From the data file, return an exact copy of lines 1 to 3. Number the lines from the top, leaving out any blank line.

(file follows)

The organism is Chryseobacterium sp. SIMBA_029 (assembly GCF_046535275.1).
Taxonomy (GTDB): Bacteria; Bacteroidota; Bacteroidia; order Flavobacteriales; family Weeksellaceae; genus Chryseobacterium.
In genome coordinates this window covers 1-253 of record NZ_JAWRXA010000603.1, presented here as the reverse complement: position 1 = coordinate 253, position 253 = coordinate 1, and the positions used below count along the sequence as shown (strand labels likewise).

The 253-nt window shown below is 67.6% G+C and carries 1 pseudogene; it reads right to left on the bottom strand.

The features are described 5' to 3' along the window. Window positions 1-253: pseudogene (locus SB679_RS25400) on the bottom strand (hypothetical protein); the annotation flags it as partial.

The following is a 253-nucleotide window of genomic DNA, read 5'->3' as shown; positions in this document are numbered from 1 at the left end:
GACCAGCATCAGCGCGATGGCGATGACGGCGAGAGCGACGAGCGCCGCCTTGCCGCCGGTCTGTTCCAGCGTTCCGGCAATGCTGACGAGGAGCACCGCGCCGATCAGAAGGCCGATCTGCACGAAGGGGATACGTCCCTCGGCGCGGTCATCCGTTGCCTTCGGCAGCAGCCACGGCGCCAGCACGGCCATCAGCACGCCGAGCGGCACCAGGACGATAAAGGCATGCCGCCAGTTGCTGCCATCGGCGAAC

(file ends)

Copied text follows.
The organism is Chryseobacterium sp. SIMBA_029 (assembly GCF_046535275.1).
Taxonomy (GTDB): Bacteria; Bacteroidota; Bacteroidia; order Flavobacteriales; family Weeksellaceae; genus Chryseobacterium.
In genome coordinates this window covers 1-253 of record NZ_JAWRXA010000603.1, presented here as the reverse complement: position 1 = coordinate 253, position 253 = coordinate 1, and the positions used below count along the sequence as shown (strand labels likewise).